Documentos de una guerra: España 1936–1939

When I was in my mid-teens, the first travelogue that I ever read was Laurie Lee’s As I Walked Out One Midsummer Morning. It recounts Lee’s journey from his home in the Cotswolds to London and then, in the summer of 1935, to Spain. He started his own journey across Spain in the Galician port of Vigo, before heading east via Zamora – my next stop – and Valladolid to Madrid. Playing his violin to earn a little money, he continued south to Seville and then towards the sea at Cádiz. He wasn’t a great fan, referring to the city’s ‘dismayed and half-mad citizens’. He then travelled to Tarifa to drink whiskey with fishermen and a ‘mysterious dandy’ from Cuba – no mention of healthy breakfasts – before being rescued, reluctantly, by a British destroyer in Gibraltar.

It’s difficult not to read As I Walked Out One Midsummer Morning and Lee’s subsequent books about his experiences during the Spanish Civil War in a romanticised haze, especially from the distance of over 80 years, and there’s a part of me which would have loved to rediscover that seedy Cádiz of 1935 and meet its ‘dismayed and half-mad’ population.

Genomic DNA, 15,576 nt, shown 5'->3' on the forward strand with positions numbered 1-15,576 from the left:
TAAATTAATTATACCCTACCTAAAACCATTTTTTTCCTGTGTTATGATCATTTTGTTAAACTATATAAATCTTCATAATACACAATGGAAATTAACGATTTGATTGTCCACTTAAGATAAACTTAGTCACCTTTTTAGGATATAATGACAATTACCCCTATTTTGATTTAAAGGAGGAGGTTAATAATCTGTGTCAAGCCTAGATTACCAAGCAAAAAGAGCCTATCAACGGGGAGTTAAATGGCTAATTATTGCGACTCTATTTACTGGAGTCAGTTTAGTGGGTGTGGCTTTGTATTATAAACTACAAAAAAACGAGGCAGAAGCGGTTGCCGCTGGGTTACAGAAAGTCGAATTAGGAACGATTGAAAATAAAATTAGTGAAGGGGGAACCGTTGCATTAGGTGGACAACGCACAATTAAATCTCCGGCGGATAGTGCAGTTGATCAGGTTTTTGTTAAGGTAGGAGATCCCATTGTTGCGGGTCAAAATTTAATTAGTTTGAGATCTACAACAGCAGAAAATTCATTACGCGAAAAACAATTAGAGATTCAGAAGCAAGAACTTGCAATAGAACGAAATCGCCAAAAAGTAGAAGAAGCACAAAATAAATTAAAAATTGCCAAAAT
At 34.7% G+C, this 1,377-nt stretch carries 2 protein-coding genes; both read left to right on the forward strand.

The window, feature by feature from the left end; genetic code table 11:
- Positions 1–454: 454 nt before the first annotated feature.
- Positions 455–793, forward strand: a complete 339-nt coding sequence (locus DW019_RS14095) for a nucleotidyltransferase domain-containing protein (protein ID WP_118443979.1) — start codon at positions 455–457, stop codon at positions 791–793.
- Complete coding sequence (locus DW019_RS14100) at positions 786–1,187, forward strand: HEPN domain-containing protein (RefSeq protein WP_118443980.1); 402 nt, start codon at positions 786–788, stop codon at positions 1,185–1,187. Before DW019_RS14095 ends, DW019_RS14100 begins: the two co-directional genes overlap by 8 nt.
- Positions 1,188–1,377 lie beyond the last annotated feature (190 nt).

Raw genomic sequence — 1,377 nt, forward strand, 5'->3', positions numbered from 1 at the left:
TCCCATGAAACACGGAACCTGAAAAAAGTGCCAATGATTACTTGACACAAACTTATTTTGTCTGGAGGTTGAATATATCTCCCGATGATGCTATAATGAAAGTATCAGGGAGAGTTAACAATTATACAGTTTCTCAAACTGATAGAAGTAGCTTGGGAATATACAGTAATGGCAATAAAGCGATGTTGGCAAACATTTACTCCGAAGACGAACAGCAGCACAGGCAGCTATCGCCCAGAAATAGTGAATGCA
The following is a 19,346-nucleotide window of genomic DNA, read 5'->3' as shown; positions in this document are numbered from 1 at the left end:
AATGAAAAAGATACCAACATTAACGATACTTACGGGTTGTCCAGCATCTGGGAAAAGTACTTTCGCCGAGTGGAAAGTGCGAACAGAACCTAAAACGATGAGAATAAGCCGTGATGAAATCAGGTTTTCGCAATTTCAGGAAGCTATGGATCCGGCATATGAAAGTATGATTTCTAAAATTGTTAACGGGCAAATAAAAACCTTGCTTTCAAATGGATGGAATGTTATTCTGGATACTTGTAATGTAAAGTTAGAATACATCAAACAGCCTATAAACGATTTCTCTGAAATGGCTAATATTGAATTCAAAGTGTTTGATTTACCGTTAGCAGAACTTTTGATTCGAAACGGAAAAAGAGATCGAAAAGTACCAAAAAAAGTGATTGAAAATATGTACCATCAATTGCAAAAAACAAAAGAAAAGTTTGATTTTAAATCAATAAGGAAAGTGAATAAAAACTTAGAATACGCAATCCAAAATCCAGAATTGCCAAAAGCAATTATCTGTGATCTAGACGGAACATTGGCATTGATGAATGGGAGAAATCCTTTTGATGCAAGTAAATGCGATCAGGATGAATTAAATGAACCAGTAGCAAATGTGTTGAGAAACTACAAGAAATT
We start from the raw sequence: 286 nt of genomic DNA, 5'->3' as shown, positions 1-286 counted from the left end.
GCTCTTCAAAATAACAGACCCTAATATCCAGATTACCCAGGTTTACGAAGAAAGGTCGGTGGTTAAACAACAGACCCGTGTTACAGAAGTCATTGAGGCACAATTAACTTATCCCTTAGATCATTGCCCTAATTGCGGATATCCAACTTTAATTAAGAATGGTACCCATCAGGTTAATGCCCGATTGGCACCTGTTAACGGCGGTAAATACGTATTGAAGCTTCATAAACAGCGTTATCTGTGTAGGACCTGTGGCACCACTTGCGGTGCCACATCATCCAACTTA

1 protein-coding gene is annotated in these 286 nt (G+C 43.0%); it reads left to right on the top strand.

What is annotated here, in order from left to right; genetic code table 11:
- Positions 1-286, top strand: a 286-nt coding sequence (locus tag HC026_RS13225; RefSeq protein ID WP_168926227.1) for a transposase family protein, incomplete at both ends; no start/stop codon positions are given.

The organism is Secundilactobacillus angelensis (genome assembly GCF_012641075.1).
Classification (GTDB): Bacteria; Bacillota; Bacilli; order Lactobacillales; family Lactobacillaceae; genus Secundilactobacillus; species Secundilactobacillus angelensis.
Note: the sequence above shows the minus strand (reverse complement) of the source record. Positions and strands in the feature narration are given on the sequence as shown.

If a counterbalance were needed, however, it was provided in abundance in the Centro Documental de la Memoria Histórica, where there was little romanticism on display in the exhibition of Civil War documents. The posters, photographs and paintings organised into sections labelled ‘political ideas’, ‘republican propaganda’, ‘repression’ and ‘exile’ emphasised just how divisive and brutal the fight between Franco’s Nationalists and the Republicans had been. I wondered what was going through the minds of the other visitors, especially those who had lived a significant part of their lives under the rule of the dictator Franco.

In reality, I know that the harsh life of Spain in the 1930s would have me scuttling back to twenty-first-century Spain faster than an EasyJet flight to Malaga. Since Franco’s death in 1975, the Kingdom of Spain has rebuilt itself as a strong and enduring democracy, whose citizens now enjoy all the freedoms that most other countries in Western Europe have had since the end of World War Two. Far better to be travelling in 2015 rather than 1935. Perhaps.